The start of the academic year is always special, and this year will be even more memorable because it coincides with the solar eclipse. This once-in-a-lifetime event will be spectacular, as we are right in the path of totality. Hundreds of thousands of people, perhaps over a million, are expected to be coming to Missouri alone to witness the event.
So when the fall semester starts on Monday (more on the campus eclipse events below), we will witness a rare event. Some who have witnessed previous eclipses have said the experience was life altering. I would argue that we may not have an eclipse every year, but that we do experience an equally momentous event each and every start of the academic year.
Many of the students who will arrive Monday are first-time college students. Many are the first in their families to attend college. The first day of college is a once-in-a-lifetime event, and it is likely to be life altering. Students will come to us in hopes of transferring on to a four-year institution. Their goal is a bachelor’s degree or beyond, and their work here will prepare them for that next step in their academic career. Others come with dreams of going to work, armed with an associate degree in a career or technical field. They will continue the long history of living here, going to college here, and going to work right in our community as nurses, machinists, EMTs, technicians, and more.
Still others come with only a commitment to make a better future, even if their specific plans have yet to be developed. But they have taken the hardest step.
Some have only been out of the classroom a few months since graduating from high school. Others have been away for years or decades. Some have only known academic success. Others have always struggled in the classroom.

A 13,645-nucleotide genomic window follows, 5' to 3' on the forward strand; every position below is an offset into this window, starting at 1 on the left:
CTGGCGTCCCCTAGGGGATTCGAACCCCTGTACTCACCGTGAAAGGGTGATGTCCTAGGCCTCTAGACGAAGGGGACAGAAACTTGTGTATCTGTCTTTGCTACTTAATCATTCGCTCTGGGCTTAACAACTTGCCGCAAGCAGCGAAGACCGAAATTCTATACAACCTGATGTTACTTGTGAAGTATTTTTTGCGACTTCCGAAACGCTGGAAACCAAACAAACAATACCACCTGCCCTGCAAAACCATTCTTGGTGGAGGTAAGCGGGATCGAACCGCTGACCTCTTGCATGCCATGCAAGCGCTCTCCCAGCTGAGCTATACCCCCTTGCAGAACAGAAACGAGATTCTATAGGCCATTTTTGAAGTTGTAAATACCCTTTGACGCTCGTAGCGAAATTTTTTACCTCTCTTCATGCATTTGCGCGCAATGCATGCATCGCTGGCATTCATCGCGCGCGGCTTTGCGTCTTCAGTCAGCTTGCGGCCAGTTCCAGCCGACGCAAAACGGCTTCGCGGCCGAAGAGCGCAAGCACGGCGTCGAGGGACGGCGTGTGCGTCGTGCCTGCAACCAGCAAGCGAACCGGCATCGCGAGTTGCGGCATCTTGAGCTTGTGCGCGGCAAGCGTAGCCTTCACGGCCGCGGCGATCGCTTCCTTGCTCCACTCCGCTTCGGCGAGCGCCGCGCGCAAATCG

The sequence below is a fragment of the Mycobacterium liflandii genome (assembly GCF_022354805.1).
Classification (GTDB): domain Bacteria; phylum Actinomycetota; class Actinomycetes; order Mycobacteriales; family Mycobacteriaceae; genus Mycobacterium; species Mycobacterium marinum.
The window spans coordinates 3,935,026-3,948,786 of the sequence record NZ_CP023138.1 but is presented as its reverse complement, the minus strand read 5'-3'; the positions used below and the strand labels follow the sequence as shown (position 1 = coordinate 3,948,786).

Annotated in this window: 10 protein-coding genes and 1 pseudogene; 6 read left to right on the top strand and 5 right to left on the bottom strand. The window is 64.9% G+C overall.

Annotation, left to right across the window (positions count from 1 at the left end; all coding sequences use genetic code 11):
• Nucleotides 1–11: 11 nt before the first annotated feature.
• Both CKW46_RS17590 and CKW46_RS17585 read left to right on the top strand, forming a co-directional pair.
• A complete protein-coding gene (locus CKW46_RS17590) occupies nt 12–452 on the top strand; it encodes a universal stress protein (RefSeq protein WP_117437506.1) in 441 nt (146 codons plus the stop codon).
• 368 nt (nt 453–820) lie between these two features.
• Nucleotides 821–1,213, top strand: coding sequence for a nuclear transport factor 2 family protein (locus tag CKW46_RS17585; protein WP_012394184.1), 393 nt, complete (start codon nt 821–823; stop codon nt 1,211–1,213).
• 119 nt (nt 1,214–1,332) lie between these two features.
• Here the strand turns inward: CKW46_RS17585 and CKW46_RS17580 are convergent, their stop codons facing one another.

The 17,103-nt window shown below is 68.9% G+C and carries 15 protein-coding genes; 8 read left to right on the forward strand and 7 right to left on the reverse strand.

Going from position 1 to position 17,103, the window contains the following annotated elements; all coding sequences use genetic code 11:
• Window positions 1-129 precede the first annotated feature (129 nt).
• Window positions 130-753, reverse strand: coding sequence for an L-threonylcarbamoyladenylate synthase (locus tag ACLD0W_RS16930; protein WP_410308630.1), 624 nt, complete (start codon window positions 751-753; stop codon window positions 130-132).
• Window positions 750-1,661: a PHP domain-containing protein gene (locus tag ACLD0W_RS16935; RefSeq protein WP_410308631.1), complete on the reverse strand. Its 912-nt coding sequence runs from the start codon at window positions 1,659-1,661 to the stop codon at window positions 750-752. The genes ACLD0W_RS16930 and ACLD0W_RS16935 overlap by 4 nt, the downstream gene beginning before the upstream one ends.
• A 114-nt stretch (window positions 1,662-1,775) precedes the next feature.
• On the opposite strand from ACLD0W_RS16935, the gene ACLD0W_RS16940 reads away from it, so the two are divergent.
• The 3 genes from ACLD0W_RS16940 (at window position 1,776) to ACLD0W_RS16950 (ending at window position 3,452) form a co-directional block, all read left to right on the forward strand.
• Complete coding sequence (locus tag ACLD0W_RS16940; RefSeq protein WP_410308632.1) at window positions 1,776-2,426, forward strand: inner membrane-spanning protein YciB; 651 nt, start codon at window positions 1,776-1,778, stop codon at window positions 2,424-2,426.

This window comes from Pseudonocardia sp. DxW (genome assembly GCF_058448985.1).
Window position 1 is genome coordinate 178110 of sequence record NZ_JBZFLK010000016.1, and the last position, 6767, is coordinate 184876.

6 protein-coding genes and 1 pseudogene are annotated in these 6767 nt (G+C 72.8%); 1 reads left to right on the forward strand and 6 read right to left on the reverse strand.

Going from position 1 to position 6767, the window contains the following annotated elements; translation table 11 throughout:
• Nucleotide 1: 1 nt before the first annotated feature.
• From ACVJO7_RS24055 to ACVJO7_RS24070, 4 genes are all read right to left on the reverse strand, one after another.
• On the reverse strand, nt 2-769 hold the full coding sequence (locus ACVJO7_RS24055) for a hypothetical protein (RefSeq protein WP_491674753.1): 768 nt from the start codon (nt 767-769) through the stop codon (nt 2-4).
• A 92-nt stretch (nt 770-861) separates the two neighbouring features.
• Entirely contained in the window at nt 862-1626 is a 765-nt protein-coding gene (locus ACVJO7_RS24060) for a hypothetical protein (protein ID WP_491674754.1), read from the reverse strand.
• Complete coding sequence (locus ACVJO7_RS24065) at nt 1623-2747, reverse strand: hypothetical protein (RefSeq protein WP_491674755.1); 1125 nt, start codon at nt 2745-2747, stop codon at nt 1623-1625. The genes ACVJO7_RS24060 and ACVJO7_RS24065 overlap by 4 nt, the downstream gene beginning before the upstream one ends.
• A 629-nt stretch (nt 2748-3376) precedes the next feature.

All are coming full of hope and optimism, and likely a bit of fear and trepidation. We have an opportunity to meet them, challenge them, support them, and celebrate with them.
Nothing could be more important, especially now.
The events in this country and around the world have shown us in stark terms the importance of education, and the dangers of its absence.
We need, now more than ever, individuals with an understanding of history, appreciation for differing ideas, respect and civility, a commitment to embracing the diversity that makes us strong, and the courage to challenge those who would appeal to the worst among us with messages of hate, racism, bigotry, intolerance, and fear. We need leaders at every level who are committed to a better community, a better world.
That work can and must be done on our campus. We have a responsibility to prepare our students for the next step in their education and for their careers, but even more importantly to play a meaningful role in our community.
So we should meet our students with equal amounts of hope and optimism. We may have a little fear and trepidation about our ability to meet our obligations to teach and support these students, but we also know that this work is vitally important.
Life altering indeed.
The campus comes to life Monday morning. We’ll be ready and excited, because lives once again will be changed. The eclipse will come and go. But the work that begins Monday morning will last a lifetime.
Eclipse Notes—The college will be open Monday, August 21, for the start of the fall semester. There will be no classes between 11 a.m. and 2 p.m. in order to allow faculty and staff to experience the eclipse. Traffic is expected to be heavy in our region. Parking lots for faculty and staff will be designated, with some of the outlying lots available for the general public. There will be food trucks on campus, eclipse glasses available while supplies last, and other activities. Many thanks to Linda Follis and Paul Lampe for coordinating this project. In Rolla, classes also will be cancelled between 11 and 2. Due to the unpredictability of traffic congestion, we will be monitoring the roads closely. As with instances of inclement weather, if circumstances necessitate any further changes to the schedule, we will notify students, faculty, and staff as soon as possible.